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Non-Hazardous Waste Management Hierarchy
Municipal Solid Waste is a Valuable Resource
Municipal solid waste (MSW) is composed of different materials or commodities. It is not simply trash. MSW contains valuable commodities such as paper, cardboard, aluminum, steel, and energy.
An integrated waste management system considers fluctuating recycling markets, energy potential, and long-term landfill cost and capacity to make a waste management strategy that is sustainable. Commodity prices can fluctuate. What is economically preferable one year is not always environmentally preferable in the long run. However, by following the hierarchy of environmental preference, communities can ensure their economic decisions regarding MSW management are environmentally sound as well.
One difficult variable to consider when developing an integrated waste management system is time. In other words, over what time period should the benefits and costs of managing MSW be considered? Competing interests do not always have the same time frames: budget planning, capital projects, and election cycles vary in length; thus, more effort must be made to balance short term benefits with long term costs.
Integrated Waste Management Hierarchy
Designed to show the most environmentally preferable options for waste management, the hierarchy places emphasis on reducing, reusing, and recycling the majority of wastes. Reducing MSW generation is the most effective way to address waste management costs and prevent the use of virgin materials. Reusing materials in the MSW generated is the second best method. Capturing the material value of MSW through recycling should be considered next. Source-separated yard waste can be composted aerobically to produce a soil conditioner product or used in landfills, in place of soil, as alternative daily cover. Source-separated mixed food and yard wastes, can be anaerobically digested to generate methane for energy generation and a compost product that can provide soil amendment value. Combustion or gasification with energy recovery, or waste-to-energy (WTE), is the environmentally preferable route for mixed solid wastes that are neither recyclable nor compostable. From an environmental standpoint, landfilling MSW is the least preferred option. However, community decisions are based both on environmental and economic factors.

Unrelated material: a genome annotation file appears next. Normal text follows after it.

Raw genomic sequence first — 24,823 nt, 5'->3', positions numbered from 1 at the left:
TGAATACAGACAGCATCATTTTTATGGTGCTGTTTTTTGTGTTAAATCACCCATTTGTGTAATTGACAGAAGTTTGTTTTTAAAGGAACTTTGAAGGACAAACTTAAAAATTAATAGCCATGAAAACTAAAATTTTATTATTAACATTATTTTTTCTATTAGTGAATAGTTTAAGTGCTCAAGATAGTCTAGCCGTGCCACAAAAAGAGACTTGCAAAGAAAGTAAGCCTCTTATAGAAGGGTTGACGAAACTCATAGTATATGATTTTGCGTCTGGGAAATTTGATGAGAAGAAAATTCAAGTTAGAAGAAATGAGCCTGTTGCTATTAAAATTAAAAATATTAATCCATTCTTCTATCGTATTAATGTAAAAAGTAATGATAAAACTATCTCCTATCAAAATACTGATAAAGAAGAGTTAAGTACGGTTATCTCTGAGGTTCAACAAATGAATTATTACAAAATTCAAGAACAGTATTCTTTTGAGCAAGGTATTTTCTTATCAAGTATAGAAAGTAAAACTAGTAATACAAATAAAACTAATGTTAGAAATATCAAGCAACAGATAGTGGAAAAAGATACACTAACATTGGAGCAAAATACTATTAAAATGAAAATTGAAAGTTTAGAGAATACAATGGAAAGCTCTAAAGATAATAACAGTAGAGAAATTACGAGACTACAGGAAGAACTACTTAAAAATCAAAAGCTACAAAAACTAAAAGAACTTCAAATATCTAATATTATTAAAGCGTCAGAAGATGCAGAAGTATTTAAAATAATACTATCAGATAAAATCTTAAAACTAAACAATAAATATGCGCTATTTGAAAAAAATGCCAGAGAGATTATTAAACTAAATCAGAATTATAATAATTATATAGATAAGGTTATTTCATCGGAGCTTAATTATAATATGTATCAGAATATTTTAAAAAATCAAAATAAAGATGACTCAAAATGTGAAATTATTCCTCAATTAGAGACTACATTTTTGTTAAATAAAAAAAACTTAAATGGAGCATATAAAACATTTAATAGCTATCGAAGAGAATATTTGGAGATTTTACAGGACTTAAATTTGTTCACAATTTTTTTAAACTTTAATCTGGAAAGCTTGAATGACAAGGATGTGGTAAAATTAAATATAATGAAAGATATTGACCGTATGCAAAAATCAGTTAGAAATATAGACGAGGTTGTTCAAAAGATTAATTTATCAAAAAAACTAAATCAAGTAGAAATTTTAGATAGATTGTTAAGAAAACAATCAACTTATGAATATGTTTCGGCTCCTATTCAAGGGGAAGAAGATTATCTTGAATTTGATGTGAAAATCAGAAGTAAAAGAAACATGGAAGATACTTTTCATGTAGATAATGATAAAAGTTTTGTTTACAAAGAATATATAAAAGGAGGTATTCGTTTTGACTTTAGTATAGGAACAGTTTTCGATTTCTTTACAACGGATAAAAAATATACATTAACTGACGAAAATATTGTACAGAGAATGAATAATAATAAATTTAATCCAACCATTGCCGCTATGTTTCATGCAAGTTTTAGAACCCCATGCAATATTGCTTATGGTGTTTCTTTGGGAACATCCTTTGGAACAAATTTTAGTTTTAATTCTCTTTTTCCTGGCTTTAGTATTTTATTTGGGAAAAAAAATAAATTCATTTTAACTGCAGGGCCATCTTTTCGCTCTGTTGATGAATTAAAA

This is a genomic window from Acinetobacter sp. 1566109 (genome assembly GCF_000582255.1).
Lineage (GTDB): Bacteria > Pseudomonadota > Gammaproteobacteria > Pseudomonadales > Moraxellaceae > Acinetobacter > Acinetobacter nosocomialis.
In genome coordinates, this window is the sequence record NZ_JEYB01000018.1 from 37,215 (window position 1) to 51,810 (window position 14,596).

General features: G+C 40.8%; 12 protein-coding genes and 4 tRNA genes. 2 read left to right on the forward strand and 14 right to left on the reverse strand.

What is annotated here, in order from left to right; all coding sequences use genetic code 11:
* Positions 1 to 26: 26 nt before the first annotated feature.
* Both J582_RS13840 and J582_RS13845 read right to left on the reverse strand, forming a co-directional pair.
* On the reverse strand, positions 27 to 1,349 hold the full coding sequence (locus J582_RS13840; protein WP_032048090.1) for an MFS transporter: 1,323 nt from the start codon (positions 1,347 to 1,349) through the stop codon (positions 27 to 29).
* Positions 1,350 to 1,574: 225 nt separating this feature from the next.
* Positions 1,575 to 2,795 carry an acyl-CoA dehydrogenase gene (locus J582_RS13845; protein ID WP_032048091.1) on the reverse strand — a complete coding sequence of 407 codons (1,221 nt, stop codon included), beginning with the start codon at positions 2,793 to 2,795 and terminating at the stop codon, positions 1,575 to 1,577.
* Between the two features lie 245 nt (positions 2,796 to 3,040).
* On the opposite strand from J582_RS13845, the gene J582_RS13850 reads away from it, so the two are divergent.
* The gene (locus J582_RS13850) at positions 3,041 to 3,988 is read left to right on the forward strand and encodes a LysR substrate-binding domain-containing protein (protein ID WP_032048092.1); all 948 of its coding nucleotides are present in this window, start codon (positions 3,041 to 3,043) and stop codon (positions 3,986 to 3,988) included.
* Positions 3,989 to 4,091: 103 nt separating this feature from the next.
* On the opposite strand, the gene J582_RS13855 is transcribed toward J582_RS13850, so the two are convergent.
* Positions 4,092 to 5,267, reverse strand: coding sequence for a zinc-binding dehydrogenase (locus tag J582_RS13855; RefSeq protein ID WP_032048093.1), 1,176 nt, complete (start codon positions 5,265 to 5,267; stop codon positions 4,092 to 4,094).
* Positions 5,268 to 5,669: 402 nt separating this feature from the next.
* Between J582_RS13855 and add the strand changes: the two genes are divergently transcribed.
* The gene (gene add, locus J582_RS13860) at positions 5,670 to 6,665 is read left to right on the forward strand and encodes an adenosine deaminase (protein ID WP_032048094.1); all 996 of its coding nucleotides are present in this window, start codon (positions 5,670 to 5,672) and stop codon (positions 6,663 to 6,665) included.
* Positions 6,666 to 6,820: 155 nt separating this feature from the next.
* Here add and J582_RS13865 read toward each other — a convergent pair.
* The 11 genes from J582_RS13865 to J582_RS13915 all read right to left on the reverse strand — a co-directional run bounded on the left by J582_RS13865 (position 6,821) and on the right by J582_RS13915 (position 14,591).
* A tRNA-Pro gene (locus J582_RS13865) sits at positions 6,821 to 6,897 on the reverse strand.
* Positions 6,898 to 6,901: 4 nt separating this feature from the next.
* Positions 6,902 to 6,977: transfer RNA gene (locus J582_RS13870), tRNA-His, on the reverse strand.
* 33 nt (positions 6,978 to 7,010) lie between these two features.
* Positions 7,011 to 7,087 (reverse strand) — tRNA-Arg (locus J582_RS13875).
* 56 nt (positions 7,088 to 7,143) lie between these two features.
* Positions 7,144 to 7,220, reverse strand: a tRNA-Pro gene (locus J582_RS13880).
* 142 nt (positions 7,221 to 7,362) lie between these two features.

- Source Reduction and Reuse
- Combustion with Energy Recovery
- Landfilling and Incineration without Energy Recovery